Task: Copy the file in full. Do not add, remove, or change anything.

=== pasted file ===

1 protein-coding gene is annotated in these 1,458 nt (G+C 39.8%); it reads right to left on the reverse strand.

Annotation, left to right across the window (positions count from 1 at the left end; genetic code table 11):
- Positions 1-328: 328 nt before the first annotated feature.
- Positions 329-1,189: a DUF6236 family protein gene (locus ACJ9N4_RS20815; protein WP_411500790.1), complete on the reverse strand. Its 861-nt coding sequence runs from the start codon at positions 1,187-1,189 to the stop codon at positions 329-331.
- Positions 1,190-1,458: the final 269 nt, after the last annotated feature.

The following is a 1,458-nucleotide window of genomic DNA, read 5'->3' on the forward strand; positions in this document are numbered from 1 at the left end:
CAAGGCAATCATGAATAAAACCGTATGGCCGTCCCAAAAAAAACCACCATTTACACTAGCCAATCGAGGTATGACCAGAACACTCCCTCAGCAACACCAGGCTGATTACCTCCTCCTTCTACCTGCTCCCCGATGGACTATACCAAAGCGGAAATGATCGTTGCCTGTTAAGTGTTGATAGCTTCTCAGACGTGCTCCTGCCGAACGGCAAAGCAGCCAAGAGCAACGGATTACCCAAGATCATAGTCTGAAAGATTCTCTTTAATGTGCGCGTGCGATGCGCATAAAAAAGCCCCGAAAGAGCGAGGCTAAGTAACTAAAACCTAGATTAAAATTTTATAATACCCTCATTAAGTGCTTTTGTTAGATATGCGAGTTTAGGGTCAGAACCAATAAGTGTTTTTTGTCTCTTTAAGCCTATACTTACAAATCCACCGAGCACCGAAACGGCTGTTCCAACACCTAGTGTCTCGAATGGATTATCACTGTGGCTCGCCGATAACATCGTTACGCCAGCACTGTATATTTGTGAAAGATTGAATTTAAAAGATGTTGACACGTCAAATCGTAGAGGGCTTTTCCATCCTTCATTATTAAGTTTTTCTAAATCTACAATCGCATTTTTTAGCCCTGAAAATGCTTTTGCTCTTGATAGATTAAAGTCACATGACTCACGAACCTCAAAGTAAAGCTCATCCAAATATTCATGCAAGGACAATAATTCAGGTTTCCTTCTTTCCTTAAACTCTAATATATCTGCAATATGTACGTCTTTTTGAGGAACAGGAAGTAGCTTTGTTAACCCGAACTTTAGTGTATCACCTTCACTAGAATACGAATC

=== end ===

1 protein-coding gene is annotated in these 1,458 nt (G+C 39.8%); it reads right to left on the reverse strand.

Annotation, left to right across the window (positions count from 1 at the left end; genetic code table 11):
- Positions 1-328: 328 nt before the first annotated feature.
- Positions 329-1,189: a DUF6236 family protein gene (locus ACJ9N4_RS20815; protein WP_411500790.1), complete on the reverse strand. Its 861-nt coding sequence runs from the start codon at positions 1,187-1,189 to the stop codon at positions 329-331.
- Positions 1,190-1,458: the final 269 nt, after the last annotated feature.

The following is a 1,458-nucleotide window of genomic DNA, read 5'->3' on the forward strand; positions in this document are numbered from 1 at the left end:
CAAGGCAATCATGAATAAAACCGTATGGCCGTCCCAAAAAAAACCACCATTTACACTAGCCAATCGAGGTATGACCAGAACACTCCCTCAGCAACACCAGGCTGATTACCTCCTCCTTCTACCTGCTCCCCGATGGACTATACCAAAGCGGAAATGATCGTTGCCTGTTAAGTGTTGATAGCTTCTCAGACGTGCTCCTGCCGAACGGCAAAGCAGCCAAGAGCAACGGATTACCCAAGATCATAGTCTGAAAGATTCTCTTTAATGTGCGCGTGCGATGCGCATAAAAAAGCCCCGAAAGAGCGAGGCTAAGTAACTAAAACCTAGATTAAAATTTTATAATACCCTCATTAAGTGCTTTTGTTAGATATGCGAGTTTAGGGTCAGAACCAATAAGTGTTTTTTGTCTCTTTAAGCCTATACTTACAAATCCACCGAGCACCGAAACGGCTGTTCCAACACCTAGTGTCTCGAATGGATTATCACTGTGGCTCGCCGATAACATCGTTACGCCAGCACTGTATATTTGTGAAAGATTGAATTTAAAAGATGTTGACACGTCAAATCGTAGAGGGCTTTTCCATCCTTCATTATTAAGTTTTTCTAAATCTACAATCGCATTTTTTAGCCCTGAAAATGCTTTTGCTCTTGATAGATTAAAGTCACATGACTCACGAACCTCAAAGTAAAGCTCATCCAAATATTCATGCAAGGACAATAATTCAGGTTTCCTTCTTTCCTTAAACTCTAATATATCTGCAATATGTACGTCTTTTTGAGGAACAGGAAGTAGCTTTGTTAACCCGAACTTTAGTGTATCACCTTCACTAGAATACGAATC